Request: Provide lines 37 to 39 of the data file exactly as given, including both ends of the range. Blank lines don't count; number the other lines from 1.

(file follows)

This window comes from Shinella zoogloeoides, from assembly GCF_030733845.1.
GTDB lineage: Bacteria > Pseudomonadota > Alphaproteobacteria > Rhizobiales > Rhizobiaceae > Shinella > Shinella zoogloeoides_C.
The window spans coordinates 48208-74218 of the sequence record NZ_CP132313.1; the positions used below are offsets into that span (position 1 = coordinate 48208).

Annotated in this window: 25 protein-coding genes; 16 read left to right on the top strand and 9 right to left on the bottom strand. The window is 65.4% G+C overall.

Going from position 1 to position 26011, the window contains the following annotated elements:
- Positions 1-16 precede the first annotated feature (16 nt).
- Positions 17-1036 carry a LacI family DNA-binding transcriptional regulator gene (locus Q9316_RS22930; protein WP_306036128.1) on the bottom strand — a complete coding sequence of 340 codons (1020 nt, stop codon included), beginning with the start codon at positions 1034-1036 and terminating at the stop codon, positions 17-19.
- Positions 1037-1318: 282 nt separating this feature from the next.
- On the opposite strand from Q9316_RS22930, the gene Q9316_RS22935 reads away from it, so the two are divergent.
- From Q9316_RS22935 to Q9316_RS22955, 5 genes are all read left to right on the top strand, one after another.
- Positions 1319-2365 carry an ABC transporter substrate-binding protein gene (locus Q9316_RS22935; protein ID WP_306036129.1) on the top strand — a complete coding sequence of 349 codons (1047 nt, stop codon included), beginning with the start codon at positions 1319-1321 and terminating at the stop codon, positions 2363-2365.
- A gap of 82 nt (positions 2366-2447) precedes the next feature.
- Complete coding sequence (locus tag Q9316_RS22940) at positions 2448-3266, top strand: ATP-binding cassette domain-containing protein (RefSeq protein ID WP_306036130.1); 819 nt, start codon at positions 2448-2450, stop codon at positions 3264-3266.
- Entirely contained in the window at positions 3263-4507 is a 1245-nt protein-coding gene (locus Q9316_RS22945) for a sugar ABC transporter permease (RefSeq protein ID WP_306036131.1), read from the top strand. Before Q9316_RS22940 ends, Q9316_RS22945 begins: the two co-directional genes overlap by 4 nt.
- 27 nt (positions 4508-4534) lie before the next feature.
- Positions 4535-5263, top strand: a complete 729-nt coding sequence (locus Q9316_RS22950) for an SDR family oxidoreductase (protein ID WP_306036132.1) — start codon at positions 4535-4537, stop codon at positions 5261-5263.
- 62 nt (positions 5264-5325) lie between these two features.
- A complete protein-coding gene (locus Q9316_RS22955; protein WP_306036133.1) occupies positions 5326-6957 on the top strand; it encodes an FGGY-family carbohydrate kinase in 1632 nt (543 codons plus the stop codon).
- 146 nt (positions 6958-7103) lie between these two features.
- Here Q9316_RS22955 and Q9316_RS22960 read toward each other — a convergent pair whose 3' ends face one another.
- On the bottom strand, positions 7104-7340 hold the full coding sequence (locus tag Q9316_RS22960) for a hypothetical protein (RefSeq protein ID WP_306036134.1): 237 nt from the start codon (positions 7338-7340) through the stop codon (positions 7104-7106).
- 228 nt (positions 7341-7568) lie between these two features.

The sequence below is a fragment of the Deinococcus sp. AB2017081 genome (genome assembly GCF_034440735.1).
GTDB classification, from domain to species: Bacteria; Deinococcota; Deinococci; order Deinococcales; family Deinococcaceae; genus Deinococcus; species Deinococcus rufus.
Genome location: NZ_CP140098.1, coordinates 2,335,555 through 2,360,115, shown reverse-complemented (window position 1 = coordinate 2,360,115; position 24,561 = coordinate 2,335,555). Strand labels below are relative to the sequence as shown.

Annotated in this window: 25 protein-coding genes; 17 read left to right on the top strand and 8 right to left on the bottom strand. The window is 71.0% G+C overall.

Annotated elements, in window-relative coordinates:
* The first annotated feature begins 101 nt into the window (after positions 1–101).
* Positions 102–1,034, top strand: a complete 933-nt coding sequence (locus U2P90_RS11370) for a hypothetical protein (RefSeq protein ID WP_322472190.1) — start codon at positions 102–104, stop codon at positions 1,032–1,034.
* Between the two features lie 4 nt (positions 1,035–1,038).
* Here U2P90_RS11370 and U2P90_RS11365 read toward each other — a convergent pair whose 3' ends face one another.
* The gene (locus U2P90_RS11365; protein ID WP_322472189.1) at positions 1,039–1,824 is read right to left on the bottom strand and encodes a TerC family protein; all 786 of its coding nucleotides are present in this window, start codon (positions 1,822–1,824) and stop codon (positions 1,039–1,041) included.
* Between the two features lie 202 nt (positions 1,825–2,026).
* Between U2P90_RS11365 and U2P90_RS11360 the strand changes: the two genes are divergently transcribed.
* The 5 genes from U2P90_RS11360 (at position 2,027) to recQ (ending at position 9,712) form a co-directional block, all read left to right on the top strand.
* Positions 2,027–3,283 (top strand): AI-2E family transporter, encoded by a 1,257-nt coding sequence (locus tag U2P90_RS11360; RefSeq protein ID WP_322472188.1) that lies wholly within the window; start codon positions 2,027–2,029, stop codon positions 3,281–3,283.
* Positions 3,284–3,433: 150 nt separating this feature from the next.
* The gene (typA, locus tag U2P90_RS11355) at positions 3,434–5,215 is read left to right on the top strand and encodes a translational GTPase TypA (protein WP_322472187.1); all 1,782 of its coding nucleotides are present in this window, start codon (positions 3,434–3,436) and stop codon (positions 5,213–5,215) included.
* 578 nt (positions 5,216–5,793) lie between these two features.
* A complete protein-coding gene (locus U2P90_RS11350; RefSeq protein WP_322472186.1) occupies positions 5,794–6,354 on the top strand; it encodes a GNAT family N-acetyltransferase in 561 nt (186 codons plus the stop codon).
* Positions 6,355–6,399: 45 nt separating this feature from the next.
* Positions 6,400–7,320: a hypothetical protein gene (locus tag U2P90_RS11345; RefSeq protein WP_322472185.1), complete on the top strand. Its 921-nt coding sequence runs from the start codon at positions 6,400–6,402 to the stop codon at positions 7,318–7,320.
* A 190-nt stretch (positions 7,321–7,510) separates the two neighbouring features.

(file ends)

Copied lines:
* Positions 3,284–3,433: 150 nt separating this feature from the next.
* The gene (typA, locus tag U2P90_RS11355) at positions 3,434–5,215 is read left to right on the top strand and encodes a translational GTPase TypA (protein WP_322472187.1); all 1,782 of its coding nucleotides are present in this window, start codon (positions 3,434–3,436) and stop codon (positions 5,213–5,215) included.
* 578 nt (positions 5,216–5,793) lie between these two features.